It’s been too long since the last algorithmic composition post, but a series of new posts are on the way!

To kick things off we’ll revisit one of our previous Markov chain algorithmic compositions. Previously we looked at first order Markov chains in PureData. We also extended this into a second order Markov chain in Max.

Let’s have a quick recap first.

**First Order Markov Chains**

In a previous Algorithmic Composition post we built a first order Markov Chain analysis and generation patch. In 1st order Markov chains the next note is based on the current note and a list of probabilities for following notes. This is stored in a State Transition Matrix (STM), here’s an STM that lists the notes of Happy Birthday and the probabilities of each subsequent note.

**Second Order Markov Chains**

Second order Markov Chains choose the next note based on the two previous notes and the probability of subsequent notes following those two notes:

**Creating 2nd Order Markov Chain Analysis and Generation in PureData.**

1. First complete the steps to create a first order Markov chain in Pd. Your main patch window should look something like this:

2. In order to modify our patch to perform a second order analysis we need to make a couple of small changes to our ‘*pd markovMIDIAnalysis’* and** ** ‘*pd markovPitchGenerate’ *subpatches.

Second order markov chains base the next note on the previous *two *notes and the probabilities of other notes following those two notes in sequence. We therefore need to store the two notes as our index.

We’ll modify our analysis and composition patches to store and access these two notes together e.g. 60 60 becomes 6060, 72 69 becomes 7269 etc. Inside ‘*pd markovPitchAnalysis*‘ modify the ‘*pd pair’ *subpatch to look like this:

When we implemented a 2nd order Markov chain in Max we used the ZL stream object, unfortunately this isn’t implemented yet in PureData however the following subpatch does the same job. The contents of your *‘pd zl-stream’ *subpatch should look like this:

3. We’ve now completed the analysis part of our 2nd order patch. Finally modify the ** ** ‘*pd markovPitchGenerate’*subpatch to look like this:

Load up a MIDI file and you’re all set to be generating 2nd order Markov Chain compositions in PureData. A further interesting thing to try is to use multiple named *coll *objects each with a different piece of source music in each and transition between them.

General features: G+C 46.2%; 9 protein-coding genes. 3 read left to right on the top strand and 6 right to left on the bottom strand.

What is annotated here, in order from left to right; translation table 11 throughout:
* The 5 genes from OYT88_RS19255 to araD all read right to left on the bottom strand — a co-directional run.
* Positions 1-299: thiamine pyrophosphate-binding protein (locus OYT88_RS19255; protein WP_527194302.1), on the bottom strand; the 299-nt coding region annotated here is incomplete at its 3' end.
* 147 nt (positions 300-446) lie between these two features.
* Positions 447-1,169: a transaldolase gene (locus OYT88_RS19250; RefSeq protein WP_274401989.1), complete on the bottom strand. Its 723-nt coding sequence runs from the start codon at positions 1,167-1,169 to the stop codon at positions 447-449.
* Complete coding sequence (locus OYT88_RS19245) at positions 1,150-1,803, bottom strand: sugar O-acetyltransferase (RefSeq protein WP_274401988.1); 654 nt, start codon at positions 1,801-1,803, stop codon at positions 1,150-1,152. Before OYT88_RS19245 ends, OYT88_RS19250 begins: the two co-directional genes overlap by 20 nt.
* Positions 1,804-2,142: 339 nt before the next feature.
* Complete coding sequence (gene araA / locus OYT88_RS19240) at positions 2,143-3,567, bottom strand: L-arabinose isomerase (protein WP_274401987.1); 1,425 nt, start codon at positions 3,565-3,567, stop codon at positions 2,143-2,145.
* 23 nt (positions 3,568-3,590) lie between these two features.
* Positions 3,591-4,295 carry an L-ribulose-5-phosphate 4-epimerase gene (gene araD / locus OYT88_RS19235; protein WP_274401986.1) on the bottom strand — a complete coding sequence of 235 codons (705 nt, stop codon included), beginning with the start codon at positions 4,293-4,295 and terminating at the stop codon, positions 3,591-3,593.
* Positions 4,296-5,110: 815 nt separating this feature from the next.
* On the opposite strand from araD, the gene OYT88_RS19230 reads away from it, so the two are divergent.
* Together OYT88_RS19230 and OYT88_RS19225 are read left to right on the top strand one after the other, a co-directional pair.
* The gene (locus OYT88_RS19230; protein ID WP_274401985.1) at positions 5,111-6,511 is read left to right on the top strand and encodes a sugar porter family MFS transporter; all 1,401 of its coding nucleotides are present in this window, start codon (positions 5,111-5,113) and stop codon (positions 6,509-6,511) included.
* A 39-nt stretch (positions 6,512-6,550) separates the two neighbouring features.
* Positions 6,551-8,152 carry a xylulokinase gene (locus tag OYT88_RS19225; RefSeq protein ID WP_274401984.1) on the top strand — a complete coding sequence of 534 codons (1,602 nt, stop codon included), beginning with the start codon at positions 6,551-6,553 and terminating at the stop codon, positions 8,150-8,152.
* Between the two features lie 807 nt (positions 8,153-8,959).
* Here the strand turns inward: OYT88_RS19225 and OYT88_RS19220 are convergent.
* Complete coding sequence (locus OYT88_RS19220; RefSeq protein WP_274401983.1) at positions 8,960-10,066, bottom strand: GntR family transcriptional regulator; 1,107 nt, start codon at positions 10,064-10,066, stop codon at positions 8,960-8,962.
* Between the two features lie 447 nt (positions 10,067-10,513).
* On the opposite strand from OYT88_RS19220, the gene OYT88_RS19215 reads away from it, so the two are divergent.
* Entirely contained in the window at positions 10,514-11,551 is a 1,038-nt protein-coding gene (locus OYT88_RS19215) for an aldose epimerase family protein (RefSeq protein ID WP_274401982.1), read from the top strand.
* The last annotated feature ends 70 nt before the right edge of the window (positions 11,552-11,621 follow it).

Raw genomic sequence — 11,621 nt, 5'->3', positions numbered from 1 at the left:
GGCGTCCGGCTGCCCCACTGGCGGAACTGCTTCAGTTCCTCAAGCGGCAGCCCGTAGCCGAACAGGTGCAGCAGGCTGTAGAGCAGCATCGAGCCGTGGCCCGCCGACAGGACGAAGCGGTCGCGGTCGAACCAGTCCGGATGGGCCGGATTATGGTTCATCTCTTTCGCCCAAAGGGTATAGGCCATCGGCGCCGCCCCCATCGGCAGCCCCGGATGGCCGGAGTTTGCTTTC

You can hear some example output from this second order Markov chain here

It’s also good to try implementing first order Markov chains for rhythm generation too.

A new series of algorithmic composition tutorials will be coming up over the Summer, so bookmark and check back soon for more algorithmic composition tutorials for Max, Pd, OpenMusic and more

Hi, this is Rafael Valle.

I came up with an abstraction that allows the usage of any order abstraction.

Please let me know if you’d be interested in posting the code here!

Best Regards and thank you for this great website,

Rafael Valle

any order markov chain, not abstraction!

Thanks, ould you post me the patch?

The first order Markov chains is broken. Could you please check that? I really appreciate that. c:

Hi, thanks a lot for your tutorials. I have some issues with this one, I have checked everything twice and it doesn’t work. In your video demo when you click on the “pd Markov analysis” it seems to be different from the capture you put on this page, since there is no “pd chunk” mentionned..

Could you post the puredata file or explain me how to make it work?

Thanks Olivier

erh.. I figured it out, thanks anyway!

Hello,

Could you point me to some links, books, papers on Markov chains? I can´t seem to find anything introductory.

Thanks in advance!

Questions :

- is the Random 30 just used to give some velocity variation?

- when I did the 1st order Markov, the music never stopped. This one eventually stops. Why is that?

Thanks for the questions.

1. yes the random 30 is to give some variation to the MIDI velocity

2. it depends on the source material you’re using for the Markov chain, though it’s more likely to stop with higher order Markov chains. The Markov chain stops when it reaches a deadend, so if MIDI notes 64, 62 can only be followed by MIDI note 60 and after this there were no notes MIDI note 60 in the original piece. Then the Markov chain can’t continue, it’s possible to put a little addition to the patch in that catches this and retriggers.

Hope this helps!

Hi

Yes that sounds great!